Strangers in a New Land: What Archaeology Reveals About The First Americans by J. AdovasioStrangers in a New Land: What Archaeology Reveals About The First Americans by J. Adovasio

Strangers in a New Land: What Archaeology Reveals About The First Americans

byJ. Adovasio, David Pedler

Hardcover | September 15, 2016

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This beautifully illustrated book will be the standard work on the subject for a generation.
-- Brian Fagan, University of California, Santa Barbara

An entertaining, authoritative, and up-to-date review of one of the most contentious issues in archaeology today: the early peopling of the Americas.
-- Ian Tattersall, American Museum of Natural History

The migration of Homo sapiens into the Americas remains to this day a contentious subject amongst archaeologists. Strangers in a New Land represents a clear, interesting and well documented review of the arguments from all sides about how and when migrants came to the New World, where they came from, and what they were doing.
-- Aldona Jonaitis, University of Alaska Museum of the North

In Strangers in a New Land, the authors tell the absorbing story of the first people to explore and colonize the Americas at the end of the last Ice Age with captivating discussions of key concepts and descriptions of the most important First American sites from Alaska to South America. This is a book for anyone interested in learning about the first intrepid people who explored and settled the New World.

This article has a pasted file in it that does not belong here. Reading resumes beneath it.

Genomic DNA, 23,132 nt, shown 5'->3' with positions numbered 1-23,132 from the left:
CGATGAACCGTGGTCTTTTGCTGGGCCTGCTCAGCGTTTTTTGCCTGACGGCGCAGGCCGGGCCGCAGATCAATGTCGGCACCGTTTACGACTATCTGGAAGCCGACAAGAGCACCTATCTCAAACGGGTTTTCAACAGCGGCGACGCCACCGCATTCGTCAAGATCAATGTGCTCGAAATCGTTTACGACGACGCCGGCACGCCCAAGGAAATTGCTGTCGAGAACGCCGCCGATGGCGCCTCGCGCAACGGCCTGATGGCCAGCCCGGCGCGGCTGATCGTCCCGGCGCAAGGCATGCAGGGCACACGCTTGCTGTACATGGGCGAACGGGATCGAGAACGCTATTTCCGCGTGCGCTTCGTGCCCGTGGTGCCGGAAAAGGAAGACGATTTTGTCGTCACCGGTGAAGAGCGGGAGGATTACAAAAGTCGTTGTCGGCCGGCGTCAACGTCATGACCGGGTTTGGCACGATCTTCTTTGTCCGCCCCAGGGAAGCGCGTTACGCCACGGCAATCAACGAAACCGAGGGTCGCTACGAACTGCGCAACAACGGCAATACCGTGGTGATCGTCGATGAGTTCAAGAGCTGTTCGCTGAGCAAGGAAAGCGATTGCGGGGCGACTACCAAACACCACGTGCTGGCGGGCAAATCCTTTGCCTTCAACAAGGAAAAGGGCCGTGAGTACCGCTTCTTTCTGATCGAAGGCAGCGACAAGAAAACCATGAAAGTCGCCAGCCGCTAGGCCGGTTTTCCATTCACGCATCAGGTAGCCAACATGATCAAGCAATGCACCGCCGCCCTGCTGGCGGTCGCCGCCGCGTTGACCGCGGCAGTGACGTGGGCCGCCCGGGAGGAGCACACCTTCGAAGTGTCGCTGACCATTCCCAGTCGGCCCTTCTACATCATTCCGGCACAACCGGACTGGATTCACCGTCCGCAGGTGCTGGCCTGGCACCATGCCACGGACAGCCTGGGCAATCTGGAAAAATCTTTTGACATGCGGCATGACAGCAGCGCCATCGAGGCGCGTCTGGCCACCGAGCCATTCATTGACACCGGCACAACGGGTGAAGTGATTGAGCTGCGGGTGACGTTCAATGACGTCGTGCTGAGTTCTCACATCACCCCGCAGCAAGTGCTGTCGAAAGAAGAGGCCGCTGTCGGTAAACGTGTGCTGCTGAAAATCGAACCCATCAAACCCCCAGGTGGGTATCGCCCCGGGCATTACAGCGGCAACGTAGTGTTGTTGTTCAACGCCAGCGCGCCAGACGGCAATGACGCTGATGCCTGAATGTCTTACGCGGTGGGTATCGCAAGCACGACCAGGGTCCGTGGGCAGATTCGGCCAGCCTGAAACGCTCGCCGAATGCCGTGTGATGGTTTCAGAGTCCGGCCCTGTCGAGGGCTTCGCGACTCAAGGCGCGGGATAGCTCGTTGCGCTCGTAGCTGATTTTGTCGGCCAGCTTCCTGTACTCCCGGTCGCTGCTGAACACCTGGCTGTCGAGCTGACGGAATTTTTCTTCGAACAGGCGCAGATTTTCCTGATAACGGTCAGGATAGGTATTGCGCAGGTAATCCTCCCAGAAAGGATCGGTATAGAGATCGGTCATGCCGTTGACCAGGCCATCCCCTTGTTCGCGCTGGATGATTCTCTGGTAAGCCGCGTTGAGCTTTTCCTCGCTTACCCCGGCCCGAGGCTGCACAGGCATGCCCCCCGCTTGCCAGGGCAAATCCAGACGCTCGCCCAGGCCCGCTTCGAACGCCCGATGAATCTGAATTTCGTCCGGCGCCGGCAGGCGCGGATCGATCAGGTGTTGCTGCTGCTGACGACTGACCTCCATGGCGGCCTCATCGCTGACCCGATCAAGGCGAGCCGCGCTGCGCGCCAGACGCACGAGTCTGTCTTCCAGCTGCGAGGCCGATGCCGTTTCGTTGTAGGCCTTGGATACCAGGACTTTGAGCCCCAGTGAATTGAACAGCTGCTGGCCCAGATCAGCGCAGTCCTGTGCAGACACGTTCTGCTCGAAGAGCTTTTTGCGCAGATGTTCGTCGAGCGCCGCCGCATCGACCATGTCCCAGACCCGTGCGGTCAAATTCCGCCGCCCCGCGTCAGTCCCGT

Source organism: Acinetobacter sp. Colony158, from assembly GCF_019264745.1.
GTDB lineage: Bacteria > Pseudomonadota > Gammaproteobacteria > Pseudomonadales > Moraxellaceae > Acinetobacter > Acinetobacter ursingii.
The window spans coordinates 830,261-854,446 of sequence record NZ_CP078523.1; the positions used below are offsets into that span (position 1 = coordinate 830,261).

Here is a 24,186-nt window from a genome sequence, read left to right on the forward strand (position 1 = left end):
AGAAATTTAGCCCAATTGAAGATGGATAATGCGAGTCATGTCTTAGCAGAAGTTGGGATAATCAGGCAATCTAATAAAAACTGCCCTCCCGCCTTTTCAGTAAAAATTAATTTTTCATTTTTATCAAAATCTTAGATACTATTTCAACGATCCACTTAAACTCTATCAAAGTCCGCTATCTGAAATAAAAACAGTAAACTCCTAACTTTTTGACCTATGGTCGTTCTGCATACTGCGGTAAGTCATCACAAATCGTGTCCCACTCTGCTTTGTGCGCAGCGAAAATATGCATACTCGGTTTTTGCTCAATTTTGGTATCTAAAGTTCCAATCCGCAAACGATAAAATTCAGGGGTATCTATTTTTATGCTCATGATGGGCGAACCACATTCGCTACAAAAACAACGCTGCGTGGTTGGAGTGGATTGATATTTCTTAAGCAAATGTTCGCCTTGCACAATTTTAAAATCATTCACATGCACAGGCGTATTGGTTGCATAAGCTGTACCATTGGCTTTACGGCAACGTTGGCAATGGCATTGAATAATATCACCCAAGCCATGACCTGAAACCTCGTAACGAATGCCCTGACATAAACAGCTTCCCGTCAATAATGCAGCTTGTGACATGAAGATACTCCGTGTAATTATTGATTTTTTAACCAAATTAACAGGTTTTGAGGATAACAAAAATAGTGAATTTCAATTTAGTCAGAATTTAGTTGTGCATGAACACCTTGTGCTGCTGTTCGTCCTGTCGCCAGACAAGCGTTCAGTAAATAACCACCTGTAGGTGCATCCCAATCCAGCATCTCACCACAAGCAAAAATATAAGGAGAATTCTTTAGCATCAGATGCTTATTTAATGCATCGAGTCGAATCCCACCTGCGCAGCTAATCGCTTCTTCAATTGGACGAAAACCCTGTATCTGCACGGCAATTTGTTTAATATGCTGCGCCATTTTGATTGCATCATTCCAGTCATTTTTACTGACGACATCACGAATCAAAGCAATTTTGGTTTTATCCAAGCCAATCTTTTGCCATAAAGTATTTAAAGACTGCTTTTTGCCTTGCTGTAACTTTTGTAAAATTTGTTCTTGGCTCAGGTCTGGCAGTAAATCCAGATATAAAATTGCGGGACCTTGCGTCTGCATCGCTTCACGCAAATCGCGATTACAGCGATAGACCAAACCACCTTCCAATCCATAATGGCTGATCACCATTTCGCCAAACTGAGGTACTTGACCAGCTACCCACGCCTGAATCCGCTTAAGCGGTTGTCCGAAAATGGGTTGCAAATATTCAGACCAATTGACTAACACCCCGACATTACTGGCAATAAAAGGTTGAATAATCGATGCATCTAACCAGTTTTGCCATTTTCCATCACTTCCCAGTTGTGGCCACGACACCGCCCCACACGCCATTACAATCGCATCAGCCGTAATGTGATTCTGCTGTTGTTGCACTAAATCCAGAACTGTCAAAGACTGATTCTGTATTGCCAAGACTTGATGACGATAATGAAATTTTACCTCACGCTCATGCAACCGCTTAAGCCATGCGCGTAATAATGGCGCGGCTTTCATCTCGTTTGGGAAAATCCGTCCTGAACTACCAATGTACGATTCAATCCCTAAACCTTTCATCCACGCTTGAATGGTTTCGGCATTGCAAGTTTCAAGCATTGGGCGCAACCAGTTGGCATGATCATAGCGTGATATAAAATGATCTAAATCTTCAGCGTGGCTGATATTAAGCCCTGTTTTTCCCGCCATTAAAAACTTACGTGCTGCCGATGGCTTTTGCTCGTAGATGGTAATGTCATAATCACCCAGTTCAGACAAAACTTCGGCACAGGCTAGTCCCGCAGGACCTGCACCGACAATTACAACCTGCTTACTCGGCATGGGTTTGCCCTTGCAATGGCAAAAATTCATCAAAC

-- Michael Waters, Center for the Study of the First Americans, Texas A and M University

Strangers in a New Land is a profound and challenging account of an intensely controversial subject, the first human occupation of the New World, written by an acknowledged master.
-- Tom Dillehay, Vanderbilt University

Where did Native Americans come from and when did they first arrive? Several lines of evidence, most recently genetic, have firmly established that all Native American populations originated in eastern Siberia.

For many years, the accepted version of New World prehistory held that people arrived in the Western Hemisphere around 13,000 years ago. This consensus, called "Clovis First," has been increasingly challenged by discoveries at numerous archaeological sites throughout North and South America and is now widely considered to be outdated.

The latest findings have convinced most archaeologists that people came to the Western Hemisphere thousands of years prior to Clovis. There is credible evidence of a human presence in the Americas dating to 19,000 years ago and perhaps as early as 38,000 years ago. The prehistory of the very earliest arrivals into the New World is the subject of Strangers in a New Land.

This book documents 35 Clovis and Folsom sites, disputed pre-Clovis sites, legitimate pre-Clovis sites and controversial pre-Clovis sites. This covers an area that stretches from Bluefish Cave, Canada, 70 kilometers north of the Arctic Circle to Monte Verde, Chile, 14,000 kilometers south of Bering Straits. The discovery and history of each site is accompanied by photographs, maps and diagrams that illustrate the excavations and chronicle the evidence of human activity. Strangers in a New Land brings these findings together for the first time in language accessible to the general reader.

An excellent selection for physical and cultural anthropology, archaeology and prehistory collections.